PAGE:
Are Colleges Helping Americans Move Up?

Charles Clotfelter, Duke University August 22, 2018

In a new audio documentary called,”Changing Class: Are colleges helping Americans move up?APM Reports producers interview Charles Clotfelter, professor of public policy at Duke and Center faculty fellow, about new research that suggests the chances for low-income students in America to move up through higher education are shrinking. “Nobody set out to do this. Nobody said, ‘Let’s make colleges more unequal…But in fact, that’s exactly what happened,” explains Clotfelter, on how the rise of income inequality in the U.S. has effected the growing inequality of today’s colleges.

APM Reports »

New education research? A good chance it’s from North Carolina.

August 20, 2018

North Carolina is becoming increasingly well known for producing high-quality education research. In part, due to the fact that the state has kept track of things like student test scores, teacher demographics, and school accountability data since the 90’s. It also is one of the few states where researchers can get student data (that has been anonymized) from a third party, in this case the North Carolina Education Research Data Center that operates out of the Duke Center for Child and Family Policy. In North Carolina, local researchers realized the importance of tracking students and schools over time, according to Clara Muschkin, faculty director of the data center.

Chalkbeat »

Do your genes hold the secret to your success?

Daniel Belsky Duke University August 6, 2018

New research from Duke, UNC, and other universities shows that genes can affect social mobility through education, career advancement, and wealth. In a recent study published in the Proceedings of the National Academy of Sciences, researchers, including Dan BelskyTerrie Moffitt, and Avshalom Caspi of Duke University, confirmed a genetic “score” predicted how far people went in school, how far they advanced in their careers and how much wealth they accumulated. Belsky, lead author of the study, explained in the News & Observer, “[This work] could change the debate around inequality and promote the idea that achieving success in life depends on a lot of things, many of which are beyond your control.”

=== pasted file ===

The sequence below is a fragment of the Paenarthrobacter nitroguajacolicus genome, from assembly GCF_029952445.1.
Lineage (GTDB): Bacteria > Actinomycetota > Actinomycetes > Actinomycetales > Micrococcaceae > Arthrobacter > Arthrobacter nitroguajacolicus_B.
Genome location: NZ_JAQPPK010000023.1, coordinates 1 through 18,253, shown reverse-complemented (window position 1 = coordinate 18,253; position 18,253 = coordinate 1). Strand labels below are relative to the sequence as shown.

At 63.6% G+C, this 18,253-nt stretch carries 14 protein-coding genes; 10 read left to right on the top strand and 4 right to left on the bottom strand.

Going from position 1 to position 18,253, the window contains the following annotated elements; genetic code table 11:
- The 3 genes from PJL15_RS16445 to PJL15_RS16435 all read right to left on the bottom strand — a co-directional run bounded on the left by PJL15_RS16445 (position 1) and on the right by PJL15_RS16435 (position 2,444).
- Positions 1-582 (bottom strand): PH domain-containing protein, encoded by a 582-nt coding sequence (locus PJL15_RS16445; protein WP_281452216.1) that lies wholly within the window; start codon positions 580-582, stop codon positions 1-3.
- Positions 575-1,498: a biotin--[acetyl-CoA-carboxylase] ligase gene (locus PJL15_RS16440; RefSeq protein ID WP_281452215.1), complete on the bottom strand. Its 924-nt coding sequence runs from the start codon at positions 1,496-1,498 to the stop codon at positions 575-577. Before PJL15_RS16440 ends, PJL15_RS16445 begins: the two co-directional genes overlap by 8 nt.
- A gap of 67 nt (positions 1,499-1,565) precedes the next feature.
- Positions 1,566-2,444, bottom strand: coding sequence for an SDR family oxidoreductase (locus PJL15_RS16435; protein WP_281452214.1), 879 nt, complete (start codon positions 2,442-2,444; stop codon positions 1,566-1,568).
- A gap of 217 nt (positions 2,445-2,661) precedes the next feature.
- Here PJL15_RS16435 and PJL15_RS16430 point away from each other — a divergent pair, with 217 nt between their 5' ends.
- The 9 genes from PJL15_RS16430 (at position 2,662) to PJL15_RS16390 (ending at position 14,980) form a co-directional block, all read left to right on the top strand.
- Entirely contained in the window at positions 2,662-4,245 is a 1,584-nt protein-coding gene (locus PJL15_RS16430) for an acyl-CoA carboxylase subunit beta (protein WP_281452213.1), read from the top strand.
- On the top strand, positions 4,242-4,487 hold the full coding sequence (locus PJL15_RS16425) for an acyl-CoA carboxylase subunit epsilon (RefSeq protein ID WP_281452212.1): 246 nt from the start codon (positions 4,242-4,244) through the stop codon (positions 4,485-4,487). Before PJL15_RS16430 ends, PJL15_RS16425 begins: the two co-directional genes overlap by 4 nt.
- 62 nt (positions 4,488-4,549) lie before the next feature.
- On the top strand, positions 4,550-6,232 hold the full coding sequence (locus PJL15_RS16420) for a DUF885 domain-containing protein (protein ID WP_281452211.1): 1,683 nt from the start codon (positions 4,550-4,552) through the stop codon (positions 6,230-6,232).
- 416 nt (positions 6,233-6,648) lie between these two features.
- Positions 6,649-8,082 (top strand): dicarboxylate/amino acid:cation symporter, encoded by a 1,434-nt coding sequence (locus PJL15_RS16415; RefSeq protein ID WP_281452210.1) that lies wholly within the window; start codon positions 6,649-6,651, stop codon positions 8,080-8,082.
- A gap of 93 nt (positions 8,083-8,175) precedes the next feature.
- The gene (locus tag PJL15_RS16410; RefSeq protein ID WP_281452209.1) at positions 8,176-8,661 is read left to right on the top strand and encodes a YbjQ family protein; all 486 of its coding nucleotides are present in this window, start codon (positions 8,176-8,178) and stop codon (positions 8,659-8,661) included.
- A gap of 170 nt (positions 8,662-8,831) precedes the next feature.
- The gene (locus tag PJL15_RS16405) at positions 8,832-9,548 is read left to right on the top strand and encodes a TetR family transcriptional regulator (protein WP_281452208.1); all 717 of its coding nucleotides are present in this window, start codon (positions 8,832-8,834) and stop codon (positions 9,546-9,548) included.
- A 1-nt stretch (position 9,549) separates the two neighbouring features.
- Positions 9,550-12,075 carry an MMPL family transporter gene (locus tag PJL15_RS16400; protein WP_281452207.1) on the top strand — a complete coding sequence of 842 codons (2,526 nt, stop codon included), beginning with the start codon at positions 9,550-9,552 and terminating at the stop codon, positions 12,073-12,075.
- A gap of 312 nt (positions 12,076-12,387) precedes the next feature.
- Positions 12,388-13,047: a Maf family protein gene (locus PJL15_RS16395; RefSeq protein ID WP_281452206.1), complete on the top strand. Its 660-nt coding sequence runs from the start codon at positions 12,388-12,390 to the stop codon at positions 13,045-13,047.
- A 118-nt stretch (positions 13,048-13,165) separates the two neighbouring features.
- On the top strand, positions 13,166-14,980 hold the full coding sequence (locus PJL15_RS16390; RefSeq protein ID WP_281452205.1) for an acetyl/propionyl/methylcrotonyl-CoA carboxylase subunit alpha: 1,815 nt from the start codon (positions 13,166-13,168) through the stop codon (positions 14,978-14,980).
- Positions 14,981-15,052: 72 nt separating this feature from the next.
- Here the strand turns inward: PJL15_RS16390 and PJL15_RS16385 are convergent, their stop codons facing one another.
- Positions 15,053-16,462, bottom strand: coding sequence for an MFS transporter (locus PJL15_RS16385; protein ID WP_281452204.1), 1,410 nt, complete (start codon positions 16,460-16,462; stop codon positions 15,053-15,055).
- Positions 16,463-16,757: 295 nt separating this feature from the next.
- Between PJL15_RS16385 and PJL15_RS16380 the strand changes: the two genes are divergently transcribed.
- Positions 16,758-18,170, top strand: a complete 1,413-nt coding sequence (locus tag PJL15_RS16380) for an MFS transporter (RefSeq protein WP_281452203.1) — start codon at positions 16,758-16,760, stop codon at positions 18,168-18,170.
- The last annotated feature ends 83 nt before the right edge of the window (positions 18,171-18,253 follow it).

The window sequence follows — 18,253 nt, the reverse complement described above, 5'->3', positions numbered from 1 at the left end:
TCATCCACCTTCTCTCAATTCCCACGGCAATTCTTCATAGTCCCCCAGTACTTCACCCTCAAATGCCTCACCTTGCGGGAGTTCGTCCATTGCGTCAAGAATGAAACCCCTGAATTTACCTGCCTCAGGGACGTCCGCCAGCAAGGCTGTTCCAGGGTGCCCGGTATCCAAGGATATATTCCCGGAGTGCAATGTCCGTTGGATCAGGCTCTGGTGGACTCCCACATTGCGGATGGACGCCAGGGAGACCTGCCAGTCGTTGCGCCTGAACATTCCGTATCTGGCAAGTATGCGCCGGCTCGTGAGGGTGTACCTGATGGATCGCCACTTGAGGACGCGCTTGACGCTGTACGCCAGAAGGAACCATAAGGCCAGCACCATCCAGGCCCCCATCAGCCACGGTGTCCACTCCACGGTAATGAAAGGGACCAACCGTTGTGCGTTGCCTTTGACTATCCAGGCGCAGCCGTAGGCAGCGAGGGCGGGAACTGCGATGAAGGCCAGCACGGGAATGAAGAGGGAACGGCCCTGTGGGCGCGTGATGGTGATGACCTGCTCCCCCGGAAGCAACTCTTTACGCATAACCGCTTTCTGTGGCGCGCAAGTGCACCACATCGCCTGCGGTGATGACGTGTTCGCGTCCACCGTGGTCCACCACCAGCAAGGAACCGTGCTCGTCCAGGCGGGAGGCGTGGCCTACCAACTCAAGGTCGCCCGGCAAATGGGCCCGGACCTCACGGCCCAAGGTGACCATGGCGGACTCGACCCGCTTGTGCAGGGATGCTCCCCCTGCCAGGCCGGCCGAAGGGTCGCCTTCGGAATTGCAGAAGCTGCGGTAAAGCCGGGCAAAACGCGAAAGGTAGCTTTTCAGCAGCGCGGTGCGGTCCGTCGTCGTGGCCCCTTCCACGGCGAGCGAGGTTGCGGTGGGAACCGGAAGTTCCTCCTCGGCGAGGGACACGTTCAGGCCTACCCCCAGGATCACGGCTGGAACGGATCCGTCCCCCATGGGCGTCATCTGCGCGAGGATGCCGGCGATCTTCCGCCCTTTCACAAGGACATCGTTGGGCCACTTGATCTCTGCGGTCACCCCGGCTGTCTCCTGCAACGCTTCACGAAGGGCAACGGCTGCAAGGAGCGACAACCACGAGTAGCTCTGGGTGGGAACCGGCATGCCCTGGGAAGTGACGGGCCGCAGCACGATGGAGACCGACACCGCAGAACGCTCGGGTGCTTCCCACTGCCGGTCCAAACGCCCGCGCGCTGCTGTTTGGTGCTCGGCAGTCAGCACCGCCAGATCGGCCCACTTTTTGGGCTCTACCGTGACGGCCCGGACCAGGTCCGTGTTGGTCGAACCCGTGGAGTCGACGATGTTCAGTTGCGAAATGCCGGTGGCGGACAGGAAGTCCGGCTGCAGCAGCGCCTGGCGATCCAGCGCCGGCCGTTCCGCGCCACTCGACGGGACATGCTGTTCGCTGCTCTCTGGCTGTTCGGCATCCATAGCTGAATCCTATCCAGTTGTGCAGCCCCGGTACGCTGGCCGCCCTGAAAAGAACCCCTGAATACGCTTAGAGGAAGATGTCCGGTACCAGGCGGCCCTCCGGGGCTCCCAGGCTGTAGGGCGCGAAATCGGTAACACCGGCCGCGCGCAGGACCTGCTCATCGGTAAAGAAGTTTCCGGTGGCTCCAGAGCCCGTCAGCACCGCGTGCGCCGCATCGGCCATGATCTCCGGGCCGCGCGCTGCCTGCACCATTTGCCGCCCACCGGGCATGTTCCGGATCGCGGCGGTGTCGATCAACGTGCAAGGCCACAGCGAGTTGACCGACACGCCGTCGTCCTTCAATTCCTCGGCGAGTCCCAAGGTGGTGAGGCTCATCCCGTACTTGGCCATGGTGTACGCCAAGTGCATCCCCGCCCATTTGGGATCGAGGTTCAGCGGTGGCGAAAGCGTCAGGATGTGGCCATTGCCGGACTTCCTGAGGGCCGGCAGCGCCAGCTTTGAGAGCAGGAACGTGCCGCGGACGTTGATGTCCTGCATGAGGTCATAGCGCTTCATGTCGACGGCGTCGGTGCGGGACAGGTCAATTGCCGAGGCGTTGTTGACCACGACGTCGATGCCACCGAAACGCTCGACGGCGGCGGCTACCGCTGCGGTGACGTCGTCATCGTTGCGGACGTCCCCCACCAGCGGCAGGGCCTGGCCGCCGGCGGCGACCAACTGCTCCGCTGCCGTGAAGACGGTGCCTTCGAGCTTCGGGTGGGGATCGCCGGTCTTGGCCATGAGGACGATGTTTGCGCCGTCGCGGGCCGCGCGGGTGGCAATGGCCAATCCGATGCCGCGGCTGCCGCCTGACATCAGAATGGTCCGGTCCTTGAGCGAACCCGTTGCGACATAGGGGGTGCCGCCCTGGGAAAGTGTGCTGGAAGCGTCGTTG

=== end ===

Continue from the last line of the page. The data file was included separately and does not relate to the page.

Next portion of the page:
News & Observer »

Why do some people get so emotional about real estate?

Scott Huettel, Duke University Center for Child and Family Policy August 3, 2018

Scott Huettel, professor of Psychology and Neuroscience at Duke and Center faculty fellow, explains in the New York Times how physical space can be tied to memory. “We have memories and associations that are connected to all of those things that make houses so heavily connected to ourselves,” he said. When it comes to buying or selling a home, Huettel says it’s impossible to try to turn that experience into a cold, emotionless, and solely financial transaction. He urges buyers and sellers to feel their feelings, but to also focus on the benefits of a new thing.

New York Times »

Experts’ Concerns About 3D-Printed Guns

Philip Cook, Duke University August 1, 2018

The battle to stop the spread of firearms continues, with the latest development coming from Tuesday’s court ruling that blocked the release of controversial blueprints for 3D-printed guns. The availability of 3D-printed guns has many gun policy experts concerned, including Center Faculty Fellow Phil Cook. In Vox, Cook shares his prediction that they’ll be very attractive to criminals. “Over the longer term, if this form of manufacturing becomes cheap enough, it may become a major source of supply for street gangs and other criminals.”

Vox »

New Research Undercuts the Idea that “Guns don’t kill people, people kill people.”

Philip Cook, Duke University July 30, 2018